The BlueSport sits low to the road to accentuate its stance. But even without any meaningful tuning of its suspension, the ride is sufficiently controlled and possesses enough composure to allow you to attack pockmarked roads, rather than simply tootle over them as you would with most concept cars. The underpinnings combine the front MacPherson strut set-up from the new fifth generation Polo with the rear multi-link arrangement from upcoming four-wheel drive 4Motion versions of the sixth-generation Golf – all in the interests of cost saving apparently. But when it all works this well, there’s really no reason to hide the fact.

Should I buy one?

This is a terrifically exciting car: good to look at, fun to drive and, on the strength of the early mechanical package we sampled, it should be able to hold its head high on the dynamic front with cars costing twice its projected £25,000 base price.

But sadly there’s only one BlueSport in existence right now. So you can’t buy one. On current planning production versions of the new mid-engined Volkswagen roadster should start heading in to UK showrooms sometime in 2013.

Greg Kable

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Comments
15

Re: Volkswagen BlueSport 2.0 TDI

4 years 45 weeks ago

Such a long wait 2013!

Wow - RWD in a VW! It can only be a good thing, how long until Audi admits RWD is better too? ;-)

Prices up to £35k? What a joke! I hope thats just a poor guess from Autocar. Lets not forget Porsche will have a cheaper 4cyl boxster by then.

Re: Volkswagen BlueSport 2.0 TDI

4 years 45 weeks ago

£25k in 2013 may not be much if we hit a big spell of inflation, but lets face it, this isn't that different to a Toyota MR2. A High spec Audi version at £25k+ Mini R8 style would go down a treat but £25k for a 2 seat 2.0 diesel VW in todays money is rather on the expensive side.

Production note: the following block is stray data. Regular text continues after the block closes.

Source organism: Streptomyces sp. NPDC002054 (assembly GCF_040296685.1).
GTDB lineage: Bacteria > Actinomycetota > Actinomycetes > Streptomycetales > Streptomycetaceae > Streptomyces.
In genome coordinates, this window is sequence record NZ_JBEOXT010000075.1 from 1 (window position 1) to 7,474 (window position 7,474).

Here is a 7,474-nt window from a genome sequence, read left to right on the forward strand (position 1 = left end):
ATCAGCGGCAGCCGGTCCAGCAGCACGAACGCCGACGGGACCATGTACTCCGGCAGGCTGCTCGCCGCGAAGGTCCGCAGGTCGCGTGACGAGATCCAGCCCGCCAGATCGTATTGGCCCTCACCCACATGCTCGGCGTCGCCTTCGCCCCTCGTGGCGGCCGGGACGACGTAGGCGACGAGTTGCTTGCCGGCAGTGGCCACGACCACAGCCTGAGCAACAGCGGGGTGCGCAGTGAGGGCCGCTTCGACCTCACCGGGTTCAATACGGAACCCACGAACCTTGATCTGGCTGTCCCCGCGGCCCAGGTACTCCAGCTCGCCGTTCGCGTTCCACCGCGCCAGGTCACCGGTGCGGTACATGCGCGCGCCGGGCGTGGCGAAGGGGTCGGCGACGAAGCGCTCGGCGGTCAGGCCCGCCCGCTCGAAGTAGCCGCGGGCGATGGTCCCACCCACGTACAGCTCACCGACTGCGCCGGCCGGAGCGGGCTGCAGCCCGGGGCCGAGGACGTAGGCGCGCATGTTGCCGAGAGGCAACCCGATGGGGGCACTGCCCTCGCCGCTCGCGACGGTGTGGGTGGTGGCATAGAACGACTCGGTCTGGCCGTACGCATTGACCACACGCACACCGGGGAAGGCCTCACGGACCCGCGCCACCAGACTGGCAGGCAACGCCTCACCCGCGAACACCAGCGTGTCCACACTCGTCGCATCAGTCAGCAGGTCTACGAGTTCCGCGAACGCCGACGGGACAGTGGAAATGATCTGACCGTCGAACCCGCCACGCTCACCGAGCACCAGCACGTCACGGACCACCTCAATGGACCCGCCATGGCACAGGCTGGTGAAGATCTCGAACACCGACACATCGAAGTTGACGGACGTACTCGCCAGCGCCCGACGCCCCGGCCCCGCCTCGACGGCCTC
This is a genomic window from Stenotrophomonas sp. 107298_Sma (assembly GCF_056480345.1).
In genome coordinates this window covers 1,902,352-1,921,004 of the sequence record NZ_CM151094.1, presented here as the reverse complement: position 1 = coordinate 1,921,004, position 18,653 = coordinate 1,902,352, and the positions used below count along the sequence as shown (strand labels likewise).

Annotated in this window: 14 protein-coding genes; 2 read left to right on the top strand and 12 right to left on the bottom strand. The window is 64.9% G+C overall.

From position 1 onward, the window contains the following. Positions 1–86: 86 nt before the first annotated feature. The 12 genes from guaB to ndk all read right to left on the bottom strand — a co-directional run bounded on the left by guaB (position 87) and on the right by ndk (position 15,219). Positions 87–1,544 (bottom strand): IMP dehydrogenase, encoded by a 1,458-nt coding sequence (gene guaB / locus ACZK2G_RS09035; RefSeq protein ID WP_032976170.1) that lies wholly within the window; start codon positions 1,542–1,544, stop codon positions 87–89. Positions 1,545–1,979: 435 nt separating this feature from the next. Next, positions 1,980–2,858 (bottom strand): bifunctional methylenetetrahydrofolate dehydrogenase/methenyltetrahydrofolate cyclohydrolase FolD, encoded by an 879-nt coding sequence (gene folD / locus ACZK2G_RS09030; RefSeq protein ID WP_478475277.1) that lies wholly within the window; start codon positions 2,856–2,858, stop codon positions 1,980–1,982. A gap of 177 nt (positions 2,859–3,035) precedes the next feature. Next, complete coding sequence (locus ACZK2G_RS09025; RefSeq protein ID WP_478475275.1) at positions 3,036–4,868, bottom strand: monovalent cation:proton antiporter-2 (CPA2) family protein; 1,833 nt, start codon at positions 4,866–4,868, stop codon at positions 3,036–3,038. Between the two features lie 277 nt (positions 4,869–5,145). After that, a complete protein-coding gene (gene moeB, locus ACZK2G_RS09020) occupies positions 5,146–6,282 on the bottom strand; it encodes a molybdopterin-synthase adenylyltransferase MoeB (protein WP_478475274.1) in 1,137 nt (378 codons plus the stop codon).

Re: Volkswagen BlueSport 2.0 TDI

4 years 45 weeks ago

It's not bad... for a two seater! :-)

Re: Volkswagen BlueSport 2.0 TDI

4 years 45 weeks ago

Looks really nice , shows what VW engineers and designers are really capable of , but building this VW would put Audis nose out of joint surely.

Then again , who knows what else might be available in 4 years time.

Re: Volkswagen BlueSport 2.0 TDI

4 years 45 weeks ago

Quattro369 wrote:
Wow - RWD in a VW! It can only be a good thing, how long until Audi admits RWD is better too? ;-)

OMG are you trying to tempt me VW?

I'm now on all fours

Re: Volkswagen BlueSport 2.0 TDI

4 years 45 weeks ago

If it is as good as you say in 2009 - and I don't doubt you - then why is production not slated to commence until 2013?

Seems strange to me!

Re: Volkswagen BlueSport 2.0 TDI

4 years 45 weeks ago

Autocar wrote:

showrooms at prices starting at £25,000 and rising to around £35,000

And on a "people's car" we all know what that means. Plus leather. Plus radio. Plus fuel filler cap. In 2013 are people really going to be spending £35,000 before options on a big-capacity VW?

Re: Volkswagen BlueSport 2.0 TDI

4 years 45 weeks ago

Audi Tastic wrote:
but lets face it, this isn't that different to a Toyota MR2.

Err, I think that's the point. A new MR2 built by VW but with better economy and hopefully they'll remember the all important storage spaces which Toyota forgot on the last version. The MR2 sold pretty well and was a good success, still loved by many, now it's gone there is a decent hole left for somone to pick up good sales numbers.

Re: Volkswagen BlueSport 2.0 TDI

4 years 45 weeks ago

We've been here with VW before. They create a fantastic concept but the execution becomes less than the sum of its parts. How long before VW decide that driving from the rear is unsafe and the production car becomes a front driver with a bloated front end.

I hope they don't though, this car looks stunning and with the right input could be a cracking motor.

 

 

It's all about the twisties........

Re: Volkswagen BlueSport 2.0 TDI

4 years 44 weeks ago

memyselfandi wrote:
Err, I think that's the point. A new MR2 built by VW but with better economy and hopefully they'll remember the all important storage spaces which Toyota forgot on the last version. The MR2 sold pretty well and was a good success, still loved by many, now it's gone there is a decent hole left for somone to pick up good sales numbers.

in 2013 there wont be a gap, there will be a new MR2, and a new MX5, and other new competitors.